While tides are good indicators, barracuda sometimes turn up when least expected, leading me to wonder if temperature readings outweigh tidal info when searching them out. As for the best temperature range, this is still very open to discussion (drop me an email if you think you’ve figured this one out).
25 to 50 foot casts are the rule (works out nicely if you’re a novice fly caster).
On the reel: Because canals are relatively tight quarters, there’s no real need for tons of backing. 100 yards is sufficient.
Off the reel: 10-foot, 10lb. saltwater leader which has been trimmed down to a respectable 8’ ending with a size .022 tippet; this helps immensely with fly turnover. 8-lb. leaders are great to use when using the shortest bite-guards and the smallest possible flies—for when you’re tracking smaller ‘cudas – which are just as fun to play as the big guys when using light gear (6- or 7-weight rigs).
Over time, I’ve run into quite a few ‘cuda aficcionados, and one of the eternal questions when targeting these fish is: what size bite guard? Unless you’re a masochist, mono won’t do, period. Wire is the way to go: 4” to 6” is my usual starting point, then I wait for the day to progress before I size down one inch at a time—down to minimum of 3”—which may sound like gambling, but canals generally aren’t world-record ‘cuda territory (yes, I have lost some larger fish, but that number is negligible).
To date, there’s no such thing as a barracuda fly line (RIO, Scientific Anglers et al, take a hint), however, I found that the Scientific Anglers redfish taper doubles nicely for this purpose. The mid-weight head and aggressive front taper deliver every possible fly selection without strain—and unless there are wind issues, it’s not even necessary to overpower your cast.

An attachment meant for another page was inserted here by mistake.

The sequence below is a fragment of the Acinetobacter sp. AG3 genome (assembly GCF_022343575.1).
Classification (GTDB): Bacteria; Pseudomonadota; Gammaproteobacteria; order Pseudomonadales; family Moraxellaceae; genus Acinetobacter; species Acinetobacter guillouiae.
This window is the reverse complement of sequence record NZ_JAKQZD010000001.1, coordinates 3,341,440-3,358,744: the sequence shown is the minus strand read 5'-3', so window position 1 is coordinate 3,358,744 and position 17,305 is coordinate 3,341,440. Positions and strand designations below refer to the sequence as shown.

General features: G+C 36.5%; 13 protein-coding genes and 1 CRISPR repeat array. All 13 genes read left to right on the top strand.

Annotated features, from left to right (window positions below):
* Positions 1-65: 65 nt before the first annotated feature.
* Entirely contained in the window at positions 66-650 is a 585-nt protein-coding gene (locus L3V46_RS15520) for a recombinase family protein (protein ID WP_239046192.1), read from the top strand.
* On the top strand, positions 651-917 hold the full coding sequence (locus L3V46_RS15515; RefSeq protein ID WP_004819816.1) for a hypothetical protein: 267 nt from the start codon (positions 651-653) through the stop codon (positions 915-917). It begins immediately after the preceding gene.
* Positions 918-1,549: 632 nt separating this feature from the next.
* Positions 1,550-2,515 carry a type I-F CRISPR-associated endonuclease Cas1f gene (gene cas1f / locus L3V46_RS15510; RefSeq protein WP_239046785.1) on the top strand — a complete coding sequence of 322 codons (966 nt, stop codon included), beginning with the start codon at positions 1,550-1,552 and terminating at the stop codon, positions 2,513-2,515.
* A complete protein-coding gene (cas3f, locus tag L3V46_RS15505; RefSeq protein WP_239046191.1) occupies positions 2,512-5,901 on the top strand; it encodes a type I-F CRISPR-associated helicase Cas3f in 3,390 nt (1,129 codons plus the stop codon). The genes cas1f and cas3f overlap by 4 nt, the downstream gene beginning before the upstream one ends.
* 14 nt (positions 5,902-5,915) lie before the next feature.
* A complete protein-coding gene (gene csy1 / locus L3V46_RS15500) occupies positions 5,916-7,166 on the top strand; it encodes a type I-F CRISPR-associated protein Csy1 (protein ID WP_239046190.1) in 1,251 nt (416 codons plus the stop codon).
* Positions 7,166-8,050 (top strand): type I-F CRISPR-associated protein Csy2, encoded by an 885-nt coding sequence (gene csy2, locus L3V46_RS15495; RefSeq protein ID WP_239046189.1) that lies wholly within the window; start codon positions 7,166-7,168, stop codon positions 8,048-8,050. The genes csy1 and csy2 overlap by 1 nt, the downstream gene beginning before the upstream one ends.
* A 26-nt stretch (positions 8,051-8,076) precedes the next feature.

Regarding flies, a wide assortment is undoubtedly your best friend. Needlefish patterns are commonly cited, and they do work, but can be a pain to cast is you’re using light gear, say a 6-weight. The good news is that ‘cudas are also happy to chomp on baitfish patterns (clousers, deceivers, etc), shrimp patterns (Borski & friends), and I’ve been particularly successful with crab patterns as well. Just do as you normally would when fishing other species—let it sink to the bottom, then twitch the fly. Crab patterns are best cast in very shallow water, one to two-and-a-half feet deep, so that you can keep an eye on them—and the approaching fish. Finally, if the water surface is tame due to light or non-existing winds, and you’re looking for that extra “fun factor” to complement your fishing day, tie on a popper and enjoy the ensuing fireworks. (Tip: be sure to let the fly sit still on the surface for a solid 20 seconds after casting.)
As for overall technique, I repeat: wade cautiously, wade slowly, shuffle—don’t stomp. This cannot be overstated. Every tip listed above means nothing if you’ve inadvertently scared off everything with fins.
Final note regarding gear: you know about rods, lines and flies, just be sure not to forget those long-nose pliers. For obvious reasons, they come in extremely handy when extracting flies.
You’re all set—grab your 6-, 7- or 8-weight fly rod, get out there and prepare to have some serious fun.